FORT COLLINS — You gotta love what you do to work long hours seven days a week, year after year after year. Spiro Palmer, president of Palmer Flowers, Palmer Decorating Gallery and Palmer Properties, has been doing just that.
“Clearly, he’s built Palmer Flowers into the premiere florist business in Northern Colorado,´ said C. Gerard Nalezny, president of Community First Bank in Fort Collins. “You can drive by or drop by, and there’s Spiro watering flowers. He’s there, constantly redoing it, remaking it, staying in front of the industry trends. He’s continually refining, looking out for the future.”
Palmer immigrated to the United States from Greece in 1973 and immediately went to work in his family’s floral business in Boulder, a business begun in 1912 by uncles in Chicago and a business that continues to operate there today as well.
After a couple years working in Boulder, Palmer, in keeping with family tradition, was ready to pursue his big dream: a flower shop of his own. He moved to Fort Collins in 1975 and opened his business a year later in a 1,000-square-foot shop downtown.
He started the business with $10,000 of his own money and a $15,000 bank loan. “I knew it would work from day one,” he said. “I loved the city and the people, and even though there was a lot of competition, I knew I could compete with them because I had the good location and low overhead. We had a good first year.”
Cash and carry became a dominant part of the downtown business and customers kept coming back because of good service and beautiful flowers. Palmer, his wife, Angela, and two other employees kept the shop hopping, with annual sales reaching $600,000 in 1982. Typical annual sales for a florist shop 1,500- to 2,000-square-feet in size is between $350,000 and $500,000, he said.
Daring move made
But the downtown location became too small. Palmer started searching for a larger location, but found nothing to suit his needs in what was then the heart of the city. So he looked south, and bought land at South College and Horsetooth. It was a daring move on his part, since this area was, at the time, undeveloped. He persevered and the 15,000-square-foot store opened in 1983.
The store was large for Fort Collins’ population in the early ’80s, then about 60,000 people. “It was way too big for Fort Collins,” Palmer said. But he built for the future, not for the present. As time went by, not only did the business grow, but so did Fort Collins in both population and development. His store, now in what many consider the retail heart of the city, brings in annual sales of $3 million. His business is ranked among the top 100 Teleflora shops in terms of sales and is one of the 25 largest shops in terms of square footage. Teleflora includes 26,000 florists nationwide.
Part of the growth in sales came as a result of the expansion beyond selling flowers. “We started focusing more on the interior-decorating business.” In concert with that, he built the first phase of the Palmer Design Center, anchored by the Palmer Decorating Gallery, which specializes in artificial silk trees, flowers, plants and art work.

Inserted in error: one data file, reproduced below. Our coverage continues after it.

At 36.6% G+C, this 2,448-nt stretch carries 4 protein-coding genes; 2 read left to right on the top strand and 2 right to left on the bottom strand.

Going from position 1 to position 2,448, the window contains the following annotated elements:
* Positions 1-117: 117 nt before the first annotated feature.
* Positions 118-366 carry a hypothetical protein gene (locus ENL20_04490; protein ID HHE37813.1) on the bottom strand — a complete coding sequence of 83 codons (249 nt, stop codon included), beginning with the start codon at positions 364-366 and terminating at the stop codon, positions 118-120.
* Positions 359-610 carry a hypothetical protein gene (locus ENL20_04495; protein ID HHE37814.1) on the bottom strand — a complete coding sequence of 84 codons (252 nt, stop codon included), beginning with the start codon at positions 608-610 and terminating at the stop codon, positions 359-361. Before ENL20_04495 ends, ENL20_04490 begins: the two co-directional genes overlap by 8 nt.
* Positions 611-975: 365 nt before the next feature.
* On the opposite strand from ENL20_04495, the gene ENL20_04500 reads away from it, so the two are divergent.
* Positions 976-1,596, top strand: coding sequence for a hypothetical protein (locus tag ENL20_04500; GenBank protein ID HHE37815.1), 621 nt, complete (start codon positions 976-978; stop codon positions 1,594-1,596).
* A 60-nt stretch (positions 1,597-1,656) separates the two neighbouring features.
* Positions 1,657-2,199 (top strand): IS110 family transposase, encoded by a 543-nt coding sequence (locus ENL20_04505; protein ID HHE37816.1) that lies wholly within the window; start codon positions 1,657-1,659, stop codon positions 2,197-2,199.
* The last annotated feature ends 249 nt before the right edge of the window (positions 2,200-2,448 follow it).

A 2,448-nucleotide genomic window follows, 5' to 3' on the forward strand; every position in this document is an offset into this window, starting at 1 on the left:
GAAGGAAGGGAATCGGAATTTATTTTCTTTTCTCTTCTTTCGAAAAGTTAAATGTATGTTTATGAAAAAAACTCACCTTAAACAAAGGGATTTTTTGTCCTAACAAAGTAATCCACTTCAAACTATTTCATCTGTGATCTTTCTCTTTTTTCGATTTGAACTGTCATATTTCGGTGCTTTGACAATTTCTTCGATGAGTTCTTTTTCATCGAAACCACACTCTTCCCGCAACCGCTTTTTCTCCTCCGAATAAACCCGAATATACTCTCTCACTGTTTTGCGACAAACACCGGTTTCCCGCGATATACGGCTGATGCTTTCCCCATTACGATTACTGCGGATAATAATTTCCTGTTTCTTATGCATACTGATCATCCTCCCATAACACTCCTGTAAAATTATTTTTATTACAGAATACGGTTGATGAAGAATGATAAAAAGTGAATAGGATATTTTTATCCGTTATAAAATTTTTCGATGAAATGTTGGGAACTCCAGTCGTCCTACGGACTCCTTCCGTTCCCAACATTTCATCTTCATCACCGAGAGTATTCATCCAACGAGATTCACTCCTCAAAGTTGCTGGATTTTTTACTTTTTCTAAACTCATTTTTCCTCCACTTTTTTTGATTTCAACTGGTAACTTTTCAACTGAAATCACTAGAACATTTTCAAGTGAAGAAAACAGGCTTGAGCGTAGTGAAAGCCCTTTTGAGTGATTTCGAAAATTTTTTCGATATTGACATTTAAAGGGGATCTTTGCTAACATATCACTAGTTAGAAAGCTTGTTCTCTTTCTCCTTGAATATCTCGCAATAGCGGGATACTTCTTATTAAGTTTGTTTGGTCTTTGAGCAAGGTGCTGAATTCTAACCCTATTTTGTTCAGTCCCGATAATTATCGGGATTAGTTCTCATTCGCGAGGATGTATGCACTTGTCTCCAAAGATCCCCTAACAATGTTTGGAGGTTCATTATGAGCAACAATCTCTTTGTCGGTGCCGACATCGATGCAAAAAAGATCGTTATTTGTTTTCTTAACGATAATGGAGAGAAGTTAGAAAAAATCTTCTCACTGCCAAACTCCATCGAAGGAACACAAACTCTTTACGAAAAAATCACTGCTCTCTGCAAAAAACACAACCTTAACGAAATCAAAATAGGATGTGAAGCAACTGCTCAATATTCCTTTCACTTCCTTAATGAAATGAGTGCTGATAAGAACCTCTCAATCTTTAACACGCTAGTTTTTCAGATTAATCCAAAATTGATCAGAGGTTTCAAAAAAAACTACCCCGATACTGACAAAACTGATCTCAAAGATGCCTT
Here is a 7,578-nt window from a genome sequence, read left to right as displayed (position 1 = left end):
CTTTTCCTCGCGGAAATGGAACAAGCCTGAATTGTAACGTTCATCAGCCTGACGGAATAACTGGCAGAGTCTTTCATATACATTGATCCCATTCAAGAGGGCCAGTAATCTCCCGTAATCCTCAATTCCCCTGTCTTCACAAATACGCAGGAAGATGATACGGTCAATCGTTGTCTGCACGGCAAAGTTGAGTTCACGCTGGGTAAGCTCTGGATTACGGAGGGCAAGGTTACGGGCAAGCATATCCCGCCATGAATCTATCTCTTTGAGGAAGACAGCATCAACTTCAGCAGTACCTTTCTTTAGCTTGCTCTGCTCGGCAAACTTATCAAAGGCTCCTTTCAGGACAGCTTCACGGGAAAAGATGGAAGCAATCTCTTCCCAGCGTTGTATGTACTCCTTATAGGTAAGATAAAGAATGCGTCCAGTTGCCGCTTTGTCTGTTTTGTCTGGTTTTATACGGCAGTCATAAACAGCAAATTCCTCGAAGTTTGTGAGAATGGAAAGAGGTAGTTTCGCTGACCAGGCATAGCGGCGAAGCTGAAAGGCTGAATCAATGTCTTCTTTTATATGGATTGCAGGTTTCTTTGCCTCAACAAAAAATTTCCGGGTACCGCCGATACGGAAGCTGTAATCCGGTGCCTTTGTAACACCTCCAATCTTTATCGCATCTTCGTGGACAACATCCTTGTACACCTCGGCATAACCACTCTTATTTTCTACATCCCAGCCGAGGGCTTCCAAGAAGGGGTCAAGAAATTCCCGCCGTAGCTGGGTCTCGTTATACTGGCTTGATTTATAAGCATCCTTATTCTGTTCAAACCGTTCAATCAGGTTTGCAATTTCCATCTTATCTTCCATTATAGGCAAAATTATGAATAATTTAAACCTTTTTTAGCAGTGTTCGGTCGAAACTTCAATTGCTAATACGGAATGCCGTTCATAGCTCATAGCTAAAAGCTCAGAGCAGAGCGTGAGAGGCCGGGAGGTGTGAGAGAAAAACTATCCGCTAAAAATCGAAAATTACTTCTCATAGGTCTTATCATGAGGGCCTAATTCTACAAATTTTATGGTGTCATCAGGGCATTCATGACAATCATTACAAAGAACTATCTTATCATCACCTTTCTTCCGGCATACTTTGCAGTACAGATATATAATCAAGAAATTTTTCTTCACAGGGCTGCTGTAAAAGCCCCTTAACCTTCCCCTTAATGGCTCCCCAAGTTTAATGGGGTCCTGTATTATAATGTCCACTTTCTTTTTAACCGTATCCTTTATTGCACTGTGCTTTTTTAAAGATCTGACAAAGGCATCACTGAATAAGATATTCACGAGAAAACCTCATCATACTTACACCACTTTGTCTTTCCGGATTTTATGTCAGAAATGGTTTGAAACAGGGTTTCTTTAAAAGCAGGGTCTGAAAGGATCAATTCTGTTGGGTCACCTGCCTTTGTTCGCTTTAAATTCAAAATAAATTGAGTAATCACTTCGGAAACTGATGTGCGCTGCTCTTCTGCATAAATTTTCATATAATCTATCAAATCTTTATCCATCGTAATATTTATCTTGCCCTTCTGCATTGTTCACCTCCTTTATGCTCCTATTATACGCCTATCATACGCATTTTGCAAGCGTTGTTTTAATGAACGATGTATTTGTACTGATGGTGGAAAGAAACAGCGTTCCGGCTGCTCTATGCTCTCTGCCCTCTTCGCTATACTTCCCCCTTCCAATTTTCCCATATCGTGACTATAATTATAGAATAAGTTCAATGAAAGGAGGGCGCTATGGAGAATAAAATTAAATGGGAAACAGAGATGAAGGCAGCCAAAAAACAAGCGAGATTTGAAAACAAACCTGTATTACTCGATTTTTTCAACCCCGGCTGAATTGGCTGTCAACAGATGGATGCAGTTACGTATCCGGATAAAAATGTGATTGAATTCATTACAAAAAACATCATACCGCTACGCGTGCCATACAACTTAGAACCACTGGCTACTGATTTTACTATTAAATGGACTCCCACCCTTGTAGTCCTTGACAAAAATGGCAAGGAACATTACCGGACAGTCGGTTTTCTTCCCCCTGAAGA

A year later, phase two of the Design Center was built. Tenants, carefully chosen by Palmer to complement one another, include Expressions Custom Furniture, of which he is part owner, The Floor Store, Lighting Designs, Pella Windows, Elite Appliance and Schroll Cabinets.
“In terms of real estate, he’s very strategic,” Nalezny said. “The whole idea of the Design Center is something Fort Collins hasn’t seen. It’s a simple idea, but executing it takes time. He’s very strategic. He’s planning today what’s happening in his business five or 10 years down the road.”
Design school opened
One such business strategy may be to return to downtown with a second location, Palmer said. In the meantime, he opened the Palmer Design School in January. Angela Palmer oversees the school, which has six to 14 students enrolled for five-week sessions to learn flower design.
“We always had a lot of requests,” Palmer said of his decision to make such classes available. “Our industry, as a whole, has a hard time finding employees. Quite a few of the students are working in floral shops throughout Northern Colorado.”
It doesn’t bother him, he said, that he’s training future employees of his competitors as well as for himself.
Palmer now has 35 employees and as many as 100 during the holidays. Holiday sales account for 40 percent of his annual sales of both artificial and fresh flowers and plants. Valentine’s Day is the biggest day of the year, however. Employees prepare for a week to make 1,110 deliveries on the sweetest day of the year.
Weddings are a mainstay year-round, with flowers arranged for eight to 10 weddings a week, slowing down only in the fall before the Christmas rush.
In addition to delivering flowers, Palmer is a firm believer in delivering good will. He supports such organizations as Respire Care, United Way, Poudre Valley Hospital Foundation, Foothills Gateway, Colorado State University and Poudre School District.